Marilyn, my husband has family buried in the Terra Alta WV cemetery. It was surprising to see your post since it’s such an out of the way cemetery.
It is my hope that you will make effort to locate family who might treasure these tags for generations to come.
Rhoda, I also have ancestors buried in Terra Alta. I have Methany in my ancestry.
My ancestor was identified and found unclaimed on a shelf with his tags from the civil war. I am proud to say I had Major Isaac C Hart buried at Arlington National cemetery on April 27 th 2023 . One hundred and ten years later. You can look up on Arlington website and see his tags for yourself they remain on his can buried with him.
That is incredible!!❤️
Amazing! Thank you for that.
Sadly, we are now being forced to deny the Civil War era and our family heroes and families who lived and died during and after that major conflict in our country.
I read your story on the Arlington Cemetery website. It brought tears to my eyes. Thank you for honoring him.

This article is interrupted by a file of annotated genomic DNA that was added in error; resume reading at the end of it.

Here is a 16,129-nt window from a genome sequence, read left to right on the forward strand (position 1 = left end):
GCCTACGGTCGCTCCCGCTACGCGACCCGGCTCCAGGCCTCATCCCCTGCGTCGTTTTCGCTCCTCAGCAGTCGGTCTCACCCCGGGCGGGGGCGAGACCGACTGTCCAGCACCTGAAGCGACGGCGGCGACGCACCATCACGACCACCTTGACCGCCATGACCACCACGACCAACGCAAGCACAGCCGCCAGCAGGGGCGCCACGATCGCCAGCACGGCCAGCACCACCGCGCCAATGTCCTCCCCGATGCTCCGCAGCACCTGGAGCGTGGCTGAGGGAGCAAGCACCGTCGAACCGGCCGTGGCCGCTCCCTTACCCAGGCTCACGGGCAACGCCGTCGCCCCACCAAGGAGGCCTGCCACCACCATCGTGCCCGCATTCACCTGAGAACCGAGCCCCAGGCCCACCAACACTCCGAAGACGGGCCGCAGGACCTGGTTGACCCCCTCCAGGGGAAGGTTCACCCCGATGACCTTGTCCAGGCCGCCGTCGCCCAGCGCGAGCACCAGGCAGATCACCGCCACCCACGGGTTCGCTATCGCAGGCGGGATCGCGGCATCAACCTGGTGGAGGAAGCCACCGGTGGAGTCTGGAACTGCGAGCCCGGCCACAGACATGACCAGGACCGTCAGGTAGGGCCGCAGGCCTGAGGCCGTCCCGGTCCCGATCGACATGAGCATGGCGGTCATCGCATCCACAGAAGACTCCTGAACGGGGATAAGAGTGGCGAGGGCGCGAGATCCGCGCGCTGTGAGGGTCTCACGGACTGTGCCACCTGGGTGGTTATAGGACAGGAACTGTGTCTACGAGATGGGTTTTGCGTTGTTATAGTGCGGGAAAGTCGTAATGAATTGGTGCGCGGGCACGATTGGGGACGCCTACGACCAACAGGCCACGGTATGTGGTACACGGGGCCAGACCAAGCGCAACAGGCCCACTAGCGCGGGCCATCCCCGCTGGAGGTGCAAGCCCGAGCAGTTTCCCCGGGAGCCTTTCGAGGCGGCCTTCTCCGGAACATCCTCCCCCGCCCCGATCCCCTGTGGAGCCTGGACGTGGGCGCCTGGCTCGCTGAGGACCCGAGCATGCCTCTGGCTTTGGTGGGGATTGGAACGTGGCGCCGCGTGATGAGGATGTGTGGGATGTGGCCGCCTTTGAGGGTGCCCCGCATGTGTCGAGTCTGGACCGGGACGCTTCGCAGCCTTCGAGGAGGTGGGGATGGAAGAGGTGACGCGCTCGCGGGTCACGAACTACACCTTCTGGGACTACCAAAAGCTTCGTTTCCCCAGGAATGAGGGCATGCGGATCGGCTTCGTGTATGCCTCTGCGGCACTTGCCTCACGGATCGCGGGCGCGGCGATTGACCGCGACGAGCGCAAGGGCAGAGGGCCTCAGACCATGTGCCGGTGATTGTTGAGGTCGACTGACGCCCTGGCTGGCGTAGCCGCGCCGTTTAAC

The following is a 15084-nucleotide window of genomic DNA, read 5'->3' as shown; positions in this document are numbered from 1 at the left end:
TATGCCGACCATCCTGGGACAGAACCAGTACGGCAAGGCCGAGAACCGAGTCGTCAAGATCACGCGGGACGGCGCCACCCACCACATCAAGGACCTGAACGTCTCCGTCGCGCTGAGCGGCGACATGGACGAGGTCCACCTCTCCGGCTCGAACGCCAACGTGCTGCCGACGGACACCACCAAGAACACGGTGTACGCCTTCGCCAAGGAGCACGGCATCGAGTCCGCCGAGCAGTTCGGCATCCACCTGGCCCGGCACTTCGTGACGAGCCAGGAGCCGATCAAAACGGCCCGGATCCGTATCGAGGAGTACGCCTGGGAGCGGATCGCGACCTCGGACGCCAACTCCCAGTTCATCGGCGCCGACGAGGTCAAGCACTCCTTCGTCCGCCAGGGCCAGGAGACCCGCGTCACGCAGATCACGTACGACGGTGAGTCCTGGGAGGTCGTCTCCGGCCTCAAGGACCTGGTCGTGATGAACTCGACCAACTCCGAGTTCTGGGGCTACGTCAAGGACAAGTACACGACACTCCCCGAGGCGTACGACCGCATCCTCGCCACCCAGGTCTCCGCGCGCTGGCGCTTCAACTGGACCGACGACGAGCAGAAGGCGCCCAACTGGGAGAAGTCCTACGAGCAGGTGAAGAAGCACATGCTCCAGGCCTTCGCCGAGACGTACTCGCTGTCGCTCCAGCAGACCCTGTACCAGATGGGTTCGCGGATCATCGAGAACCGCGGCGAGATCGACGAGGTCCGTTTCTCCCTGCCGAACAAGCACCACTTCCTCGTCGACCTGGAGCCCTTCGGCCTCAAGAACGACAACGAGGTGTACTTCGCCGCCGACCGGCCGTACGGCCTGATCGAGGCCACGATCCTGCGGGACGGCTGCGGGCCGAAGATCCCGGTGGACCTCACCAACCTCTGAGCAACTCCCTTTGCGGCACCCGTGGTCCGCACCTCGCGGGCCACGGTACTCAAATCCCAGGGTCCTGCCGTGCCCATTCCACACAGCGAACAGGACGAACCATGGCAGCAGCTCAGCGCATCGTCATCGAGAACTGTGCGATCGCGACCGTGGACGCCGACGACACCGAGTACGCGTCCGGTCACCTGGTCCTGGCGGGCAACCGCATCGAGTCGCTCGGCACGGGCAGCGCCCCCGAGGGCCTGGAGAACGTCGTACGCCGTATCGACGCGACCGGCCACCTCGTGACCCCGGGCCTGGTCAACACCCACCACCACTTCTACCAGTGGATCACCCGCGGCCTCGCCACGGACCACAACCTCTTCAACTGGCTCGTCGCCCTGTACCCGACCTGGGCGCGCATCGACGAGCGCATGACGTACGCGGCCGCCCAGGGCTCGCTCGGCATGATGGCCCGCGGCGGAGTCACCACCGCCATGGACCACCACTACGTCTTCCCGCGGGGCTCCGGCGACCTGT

I also looked up Major Isaac C. Hart on the Arlington site. I followed that up with a search on Ancestry.
You may be aware of this- there is a portrait photo of Major Hart through Ancestry and Find-a-Grave. It could be added to the Ancestry listing for him.
I have downloaded a screenshot of it if you’re interested.
@ V. Zeeck
Nobody is “denying” the civil war era. We just don’t want people honoring the losers who tried to fracture our country and continue to enslave people, just to prop up their agrarian industry in the world market by means of cheap labor. So down with the statues and memorials. . .
Thanks for your post, Rachel!
Sadly, the reply by ‘Commander Cody’, who suggested that we’re only allowed to honor the lives of past soldiers if they match current politically-correct opinions, is part of the kind of reasoning that leads to war in the first place.
I can see him and his ilk out there vandalizing graves.
Serial numbers also used the designation N for nurses.